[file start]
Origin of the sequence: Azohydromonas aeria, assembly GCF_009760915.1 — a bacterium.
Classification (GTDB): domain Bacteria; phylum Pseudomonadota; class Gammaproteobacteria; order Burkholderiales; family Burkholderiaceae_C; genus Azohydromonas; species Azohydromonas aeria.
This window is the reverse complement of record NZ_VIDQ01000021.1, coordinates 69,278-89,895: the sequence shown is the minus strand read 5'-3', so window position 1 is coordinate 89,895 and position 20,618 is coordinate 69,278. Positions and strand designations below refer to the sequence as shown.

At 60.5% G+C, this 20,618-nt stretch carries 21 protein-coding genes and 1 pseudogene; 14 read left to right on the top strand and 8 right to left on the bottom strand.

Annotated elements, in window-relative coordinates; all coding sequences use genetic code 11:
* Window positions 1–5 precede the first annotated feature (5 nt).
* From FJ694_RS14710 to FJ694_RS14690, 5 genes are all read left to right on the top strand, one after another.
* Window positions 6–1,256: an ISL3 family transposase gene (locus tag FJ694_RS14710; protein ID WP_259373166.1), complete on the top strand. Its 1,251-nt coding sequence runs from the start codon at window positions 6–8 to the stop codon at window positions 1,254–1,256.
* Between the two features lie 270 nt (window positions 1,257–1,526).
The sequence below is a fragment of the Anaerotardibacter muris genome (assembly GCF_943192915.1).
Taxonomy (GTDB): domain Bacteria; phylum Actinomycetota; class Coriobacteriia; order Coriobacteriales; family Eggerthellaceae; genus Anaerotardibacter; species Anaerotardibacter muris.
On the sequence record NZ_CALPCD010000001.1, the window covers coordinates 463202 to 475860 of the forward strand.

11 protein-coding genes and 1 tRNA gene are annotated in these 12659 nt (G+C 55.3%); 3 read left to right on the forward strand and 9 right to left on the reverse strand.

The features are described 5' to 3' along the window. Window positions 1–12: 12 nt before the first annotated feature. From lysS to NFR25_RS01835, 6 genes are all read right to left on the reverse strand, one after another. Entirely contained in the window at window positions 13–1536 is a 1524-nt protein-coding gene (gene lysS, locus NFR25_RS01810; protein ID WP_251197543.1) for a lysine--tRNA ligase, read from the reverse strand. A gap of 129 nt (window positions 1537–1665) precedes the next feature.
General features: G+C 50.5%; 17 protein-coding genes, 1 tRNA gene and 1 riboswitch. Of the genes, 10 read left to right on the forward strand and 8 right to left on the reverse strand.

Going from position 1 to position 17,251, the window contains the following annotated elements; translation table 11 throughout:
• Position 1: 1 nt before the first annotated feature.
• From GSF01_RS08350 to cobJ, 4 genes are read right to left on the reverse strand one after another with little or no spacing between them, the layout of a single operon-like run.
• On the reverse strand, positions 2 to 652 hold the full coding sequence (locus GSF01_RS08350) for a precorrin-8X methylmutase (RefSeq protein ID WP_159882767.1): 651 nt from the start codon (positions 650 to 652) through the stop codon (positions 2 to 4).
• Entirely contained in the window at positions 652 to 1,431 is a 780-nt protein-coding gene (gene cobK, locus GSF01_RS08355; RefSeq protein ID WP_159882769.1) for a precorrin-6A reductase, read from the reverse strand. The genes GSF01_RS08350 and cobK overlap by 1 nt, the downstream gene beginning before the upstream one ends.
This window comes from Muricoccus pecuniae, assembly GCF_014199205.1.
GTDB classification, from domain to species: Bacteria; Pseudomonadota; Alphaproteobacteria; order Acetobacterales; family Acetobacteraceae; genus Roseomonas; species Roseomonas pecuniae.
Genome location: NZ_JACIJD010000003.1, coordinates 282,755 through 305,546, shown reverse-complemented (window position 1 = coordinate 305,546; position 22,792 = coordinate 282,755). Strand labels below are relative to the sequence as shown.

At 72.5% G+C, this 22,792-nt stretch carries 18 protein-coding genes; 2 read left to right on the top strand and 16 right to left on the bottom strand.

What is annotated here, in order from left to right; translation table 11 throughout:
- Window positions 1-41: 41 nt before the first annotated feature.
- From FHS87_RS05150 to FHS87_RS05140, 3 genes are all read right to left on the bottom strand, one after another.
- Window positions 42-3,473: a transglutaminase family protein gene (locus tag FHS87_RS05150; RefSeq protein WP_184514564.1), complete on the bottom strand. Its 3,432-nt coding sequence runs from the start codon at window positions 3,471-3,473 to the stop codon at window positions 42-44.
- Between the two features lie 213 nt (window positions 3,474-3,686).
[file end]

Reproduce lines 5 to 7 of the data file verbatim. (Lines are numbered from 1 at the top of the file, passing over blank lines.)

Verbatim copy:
Annotated elements, in window-relative coordinates; all coding sequences use genetic code 11:
* Window positions 1–5 precede the first annotated feature (5 nt).
* From FJ694_RS14710 to FJ694_RS14690, 5 genes are all read left to right on the top strand, one after another.